Kabul, Afghanistan, battered by worsening security, is reaching out to an old ally and patron—Russia—just as the Kremlin is seeking to reassert its position as a heavyweight on the world stage.
President Ashraf Ghani has asked Moscow for artillery, small arms and Mi-35 helicopter gunships for his country’s struggling military, Afghan and Russian officials say, after the U.S. and its allies pulled most of their troops from Afghanistan and reduced financial aid.
The outreach has created another opening for the Kremlin, stepping up the potential for confrontation with Washington. East-West relations are already strained over such issues as Ukraine and Middle Eastern policy.
“Russia is seizing the opportunity,” a U.S. official said.
Beyond such rivalries, however, the move also reflects Russian concerns that the deterioration of security in Afghanistan could destabilize Central Asia—and bring Islamic extremism closer to its own border.
At an Oct. 16 summit in Kazakhstan, Russian President Vladimir Putin said the situation “was becoming close to critical,” with militant groups looking to expand their reach across the region.
“It’s important for us to be ready to react in concert to just such a scenario,” he told other Central Asian leaders.
Russia launched an air war in Syria last month with the aim, it said, of combating the rise of Islamic State in the region by buttressing its ally, Syrian President Bashar al-Assad. It also has forged a new alliance with Iran and Iraq with the same goals.
The Kremlin’s muscular new foreign policy has raised hopes among Afghan politicians that Russia will come back to their country as a friendlier ally in the wake of the Western drawdown, which has seen the U.S. troop level drop to about 10,000 this year, from a peak of about 100,000 in 2010-11.
On Oct. 15, President Barack Obama announced he was shelving plans to withdraw most of the remaining U.S. forces by the end of his second term. Washington now anticipates keeping around 5,500 troops after January 2017, in an acknowledgment of the disintegrating security situation.
The last Red Army troops withdrew from Afghanistan in 1989. That war was a national trauma on both sides, ending in defeat for Moscow and the eventual collapse of Afghanistan’s communist government.
Because of that history, direct intervention in Afghanistan would be a very hard sell for the Russian public.
Alexander Mantytskiy, Russia’s ambassador to Afghanistan, said his government is considering the Afghan requests for military assistance, which he said have increased this year following the withdrawal of most U.S. and allied North Atlantic Treaty Organization forces.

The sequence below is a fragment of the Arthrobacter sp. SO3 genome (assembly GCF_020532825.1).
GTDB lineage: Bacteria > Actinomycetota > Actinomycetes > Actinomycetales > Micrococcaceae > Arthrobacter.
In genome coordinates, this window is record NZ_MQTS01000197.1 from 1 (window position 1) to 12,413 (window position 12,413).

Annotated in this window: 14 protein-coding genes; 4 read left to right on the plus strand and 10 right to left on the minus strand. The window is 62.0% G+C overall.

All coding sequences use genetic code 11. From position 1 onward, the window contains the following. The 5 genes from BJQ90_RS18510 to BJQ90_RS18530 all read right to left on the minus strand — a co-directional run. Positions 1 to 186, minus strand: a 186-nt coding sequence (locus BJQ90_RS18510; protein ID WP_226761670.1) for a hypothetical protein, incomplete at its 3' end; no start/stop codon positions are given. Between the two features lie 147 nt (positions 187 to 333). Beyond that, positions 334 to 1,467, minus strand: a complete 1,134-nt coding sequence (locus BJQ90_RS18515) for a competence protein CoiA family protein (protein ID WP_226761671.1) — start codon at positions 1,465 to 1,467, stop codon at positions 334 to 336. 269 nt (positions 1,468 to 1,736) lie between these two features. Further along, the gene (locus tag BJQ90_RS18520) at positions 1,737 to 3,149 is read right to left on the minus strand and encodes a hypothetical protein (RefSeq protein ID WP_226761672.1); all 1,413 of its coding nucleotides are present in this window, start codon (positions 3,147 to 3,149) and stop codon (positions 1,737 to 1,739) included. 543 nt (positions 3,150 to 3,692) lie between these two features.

We will provide some assistance, but it doesn’t mean that any soldier from the Russian Federation will be here on Afghan soil,” he said. “Why should we carry the burden of a problem that was not solved by the Americans and NATO countries?”
The Pentagon in the past purchased Russian-made Mi-17 transport helicopters, and Russia trained Afghan technicians to maintain them. But Moscow’s military intervention in Ukraine in early 2014 prompted the U.S. to end that cooperation.
Abdul Rashid Dostum, Afghanistan’s first vice president, has been at the forefront of efforts to reach out to Russia directly.
An ethnic Uzbek who rose to prominence as a military commander in Afghanistan’s pro-Soviet government, Mr. Dostum met with Russian Defense Minister Sergei Shoigu and other defense officials in Moscow this month to discuss possible assistance.
“Gen. Dostum wanted Russia to pay attention to the situation in Afghanistan,” said his spokesman, Sultan Faizy, who described Russia’s response to the request as positive. “Northern Afghanistan and countries allied to Russia are under threat—that is why Russia is willing to help.”
The former warlord also met Ramzan Kadyrov, the pro-Kremlin leader of Russia’s Chechen Republic. Mr. Kadyrov, who is a major presence on Russian social media, posted photos of the two of them together, enthusing about Mr. Dostum’s military prowess.